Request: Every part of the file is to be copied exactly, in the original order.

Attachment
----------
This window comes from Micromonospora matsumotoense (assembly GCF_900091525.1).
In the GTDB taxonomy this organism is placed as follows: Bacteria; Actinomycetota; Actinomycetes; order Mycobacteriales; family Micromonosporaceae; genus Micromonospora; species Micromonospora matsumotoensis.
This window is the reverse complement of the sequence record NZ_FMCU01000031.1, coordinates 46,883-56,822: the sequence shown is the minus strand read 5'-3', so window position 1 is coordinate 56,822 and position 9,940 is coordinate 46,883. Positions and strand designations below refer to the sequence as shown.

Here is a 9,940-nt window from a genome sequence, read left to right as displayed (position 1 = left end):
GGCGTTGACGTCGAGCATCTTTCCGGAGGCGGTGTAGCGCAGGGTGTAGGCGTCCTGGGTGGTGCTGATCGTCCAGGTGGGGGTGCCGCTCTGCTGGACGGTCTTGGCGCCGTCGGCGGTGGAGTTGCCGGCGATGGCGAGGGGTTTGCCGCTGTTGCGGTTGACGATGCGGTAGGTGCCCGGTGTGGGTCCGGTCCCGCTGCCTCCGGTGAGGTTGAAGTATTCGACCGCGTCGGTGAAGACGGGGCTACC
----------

This window comes from Micromonospora matsumotoense (assembly GCF_900091525.1).
In the GTDB taxonomy this organism is placed as follows: Bacteria; Actinomycetota; Actinomycetes; order Mycobacteriales; family Micromonosporaceae; genus Micromonospora; species Micromonospora matsumotoensis.
This window is the reverse complement of the sequence record NZ_FMCU01000031.1, coordinates 46,883-56,822: the sequence shown is the minus strand read 5'-3', so window position 1 is coordinate 56,822 and position 9,940 is coordinate 46,883. Positions and strand designations below refer to the sequence as shown.

Here is a 9,940-nt window from a genome sequence, read left to right as displayed (position 1 = left end):
GGCGTTGACGTCGAGCATCTTTCCGGAGGCGGTGTAGCGCAGGGTGTAGGCGTCCTGGGTGGTGCTGATCGTCCAGGTGGGGGTGCCGCTCTGCTGGACGGTCTTGGCGCCGTCGGCGGTGGAGTTGCCGGCGATGGCGAGGGGTTTGCCGCTGTTGCGGTTGACGATGCGGTAGGTGCCCGGTGTGGGTCCGGTCCCGCTGCCTCCGGTGAGGTTGAAGTATTCGACCGCGTCGGTGAAGACGGGGCTACC